Above:  Easter Vigil, St. Patrick’s Episcopal Church, Dunwoody, Georgia, April 8, 2012

Image Source = Bill Monk, Episcopal Diocese of Atlanta

++++++++++++++++++++++++++++++++++++++++++++++++++++++++++++++++++++++++++++++++++

The congregational response to “We pray to God” is “Lord, hear our prayer.”

As we celebrate the resurrection of our Lord and Savior, Jesus of Nazareth, we bring our thanksgivings and concerns to the throne of grace.

We pray for

  • Justin, the Archbishop of Canterbury;
  • Katharine, our Presiding Bishop;
  • Robert and Keith, our Bishops;
  • Beth, our Rector;

and all lay and clergy members of the the One, Holy, Catholic, and Apostolic Church.

We pray to God.

Lord, hear our prayer.

We pray for economic justice, environmental stewardship, good government, and a better society.  We pray especially for

  • those who struggle with financial, career, job, and/or vocational issues;
  • those who suffer because of tyrants and violence; and
  • those who suffer because of the apathy or prejudices of their neighbors.

We pray to God.

Lord, hear our prayer.

We pray for shalom among people everywhere.

We pray to God.

Lord, hear our prayer.

We give thanks for everything which causes God to rejoice, especially

  • the beauty of the natural world;
  • the beauty which people have created;
  • [the birth of G, son/daughter of H and I;]
  • loving relationships;
  • X, Y, and Z, who celebrate their birthdays this week; and
  • A and B, C and D, and E and F, who celebrate their anniversaries this week.

We pray to God.

Lord, hear our prayer.

We pray for all military personnel, especially (insert list here).

We pray to God.

Lord, hear our prayer.

We pray for others for whom we care, especially (insert list here).

We pray to God.

Lord, hear our prayer.

We pray for those who have died, that they will have eternal rest.

We pray to God.

Lord, hear our prayer.

[The celebrant concludes with a Collect.]

KENNETH RANDOLPH TAYLOR

MARCH 3, 2013 COMMON ERA

THE THIRD SUNDAY IN LENT, YEAR C

THE FEAST OF SAINT KATHARINE DREXEL, FOUNDER OF THE SISTERS OF THE BLESSED SACRAMENT

THE FEAST OF SAINT CUNEGOND OF LUXEMBOURG, HOLY ROMAN EMPRESS THEN NUN

THE FEAST OF SAINT GERVINUS, ROMAN CATHOLIC ABBOT AND SCHOLAR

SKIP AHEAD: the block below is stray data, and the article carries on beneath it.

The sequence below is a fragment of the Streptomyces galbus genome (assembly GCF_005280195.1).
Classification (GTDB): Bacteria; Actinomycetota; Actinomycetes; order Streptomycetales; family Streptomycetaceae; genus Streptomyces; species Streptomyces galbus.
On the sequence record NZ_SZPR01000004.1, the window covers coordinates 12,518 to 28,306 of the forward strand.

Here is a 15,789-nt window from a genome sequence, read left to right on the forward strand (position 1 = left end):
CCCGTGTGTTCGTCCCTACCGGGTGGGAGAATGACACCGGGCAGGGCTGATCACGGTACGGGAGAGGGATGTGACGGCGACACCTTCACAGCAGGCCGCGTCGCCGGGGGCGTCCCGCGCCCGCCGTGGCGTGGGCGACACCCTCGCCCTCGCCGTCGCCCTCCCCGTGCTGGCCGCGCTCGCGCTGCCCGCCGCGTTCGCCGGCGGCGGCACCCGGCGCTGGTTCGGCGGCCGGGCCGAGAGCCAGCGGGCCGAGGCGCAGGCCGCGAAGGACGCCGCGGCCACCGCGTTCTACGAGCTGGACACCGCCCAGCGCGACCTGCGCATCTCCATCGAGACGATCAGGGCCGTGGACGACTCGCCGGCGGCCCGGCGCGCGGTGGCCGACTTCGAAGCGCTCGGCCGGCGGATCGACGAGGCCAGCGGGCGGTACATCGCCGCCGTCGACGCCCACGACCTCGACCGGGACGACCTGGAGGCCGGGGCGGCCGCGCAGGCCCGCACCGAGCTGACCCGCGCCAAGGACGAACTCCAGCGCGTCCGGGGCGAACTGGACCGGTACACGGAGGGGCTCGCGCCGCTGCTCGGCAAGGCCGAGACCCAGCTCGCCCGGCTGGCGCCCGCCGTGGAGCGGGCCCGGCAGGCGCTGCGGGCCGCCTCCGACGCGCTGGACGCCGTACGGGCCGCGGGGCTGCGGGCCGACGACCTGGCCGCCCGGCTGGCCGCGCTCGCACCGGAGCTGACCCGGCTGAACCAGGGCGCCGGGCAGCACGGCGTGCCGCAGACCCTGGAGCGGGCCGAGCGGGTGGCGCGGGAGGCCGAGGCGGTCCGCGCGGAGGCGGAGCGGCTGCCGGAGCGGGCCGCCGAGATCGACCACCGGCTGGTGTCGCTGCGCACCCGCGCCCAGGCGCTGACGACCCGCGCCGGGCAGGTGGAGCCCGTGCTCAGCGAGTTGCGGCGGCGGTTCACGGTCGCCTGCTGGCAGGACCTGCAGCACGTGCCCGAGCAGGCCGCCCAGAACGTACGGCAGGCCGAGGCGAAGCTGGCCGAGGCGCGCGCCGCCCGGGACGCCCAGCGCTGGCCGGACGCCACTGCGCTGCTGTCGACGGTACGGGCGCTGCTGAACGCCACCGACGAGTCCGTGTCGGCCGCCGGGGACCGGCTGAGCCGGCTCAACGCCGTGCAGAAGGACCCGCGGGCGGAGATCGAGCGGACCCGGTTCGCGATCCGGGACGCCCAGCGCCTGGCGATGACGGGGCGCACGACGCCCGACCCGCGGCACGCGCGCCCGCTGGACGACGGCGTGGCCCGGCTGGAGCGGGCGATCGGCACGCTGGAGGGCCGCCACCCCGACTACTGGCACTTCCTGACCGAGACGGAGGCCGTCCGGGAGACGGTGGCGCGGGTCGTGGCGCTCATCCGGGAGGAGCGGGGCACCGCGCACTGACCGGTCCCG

THE FEAST OF JOHN AND CHARLES WESLEY, ANGLICAN PRIESTS

Prayers of the People for Lent–Second Order   Leave a comment

Lent

Above:  Lent Wordle

I found the image in various places online, including here:  http://standrewauh.org/a-study-for-lent/

++++++++++++++++++++++++++++++++++++++++++++++++++++++++++++++++++++++++++++++

The congregational response to “We pray to you, O God” is “Hear our prayer.”

We pray for the One, Holy, Catholic, and Apostolic Church, that it may show the face of Christ to the world and draw people to you,

We pray to you, O God.

We pray for

  • Katharine, our Presiding Bishop;
  • Robert and Keith, our Bishops; and
  • Beth, our Rector;
  • and all clergy and lay members,
  • that they may serve you faithfully,

We pray to you, O God.

We pray for

  • Barack, our President;
  • Nathan, our Governor;
  • Nancy, our Mayor; and
  • all others who hold positions of authority and influence,

that justice may prevail,

We pray to you O God.

That we may, by grace, do your will each day,

We pray to you, O God.

That all who suffer may find succor,

We pray to you, O God.

We pray for (_____) and all who have died, that they may enjoy and glorify you forever,

We pray to you, O God.

We pray for our own needs and those of others.

Congregationally specific petitions follow.

The Celebrant adds a concluding Collect.

KENNETH RANDOLPH TAYLOR

FEBRUARY 2, 2013 COMMON ERA

THE FEAST OF THE PRESENTATION OF JESUS IN THE TEMPLE

Devotion for the Twenty-Ninth Day of Lent (LCMS Daily Lectionary)   7 comments

Above:  Brother Edward from Babylon 5: Passing Through Gethsemane (1995)

Image = A Screen Capture I Took Via PowerDVD

Exodus and Mark, Part II:  To Flee Or Not to Flee; That is the Question

MARCH 27, 2023

++++++++++++++++++++++++++++++++++++++++++++++++++++++++++++++++

Blessed Lord, who caused all holy scriptures to be written for our learning:

Grant us so to hear them, read, mark, learn, and inwardly digest them,

that we may embrace and ever hold fast the blessed hope of everlasting life,

which you have given us in our Savior Jesus Christ;

who lives and reigns with you and the Holy Spirit,

one God, for ever and ever.  Amen.

The Book of Common Prayer (1979), page 236

++++++++++++++++++++++++++++++++++++++++++++++

The Assigned Readings:

Exodus 2:1-22

Psalm 119:73-80 (Morning)

Psalms 121 and 6 (Evening)

Mark 14:32-52

+++++++++++++++++++++++++++++++++++++++++++++++++++++++++

Some Related Posts:

Babylon 5:  Passing Through Gethsemane:

http://neatnik2009.wordpress.com/2010/07/19/babylon-5-passing-through-gethsemane-1995/

Prayer:

http://gatheredprayers.wordpress.com/2011/02/09/prayer-for-monday-in-the-fifth-week-of-lent/

++++++++++++++++++++++++++++++++++++++++++++++++++++++++++++++++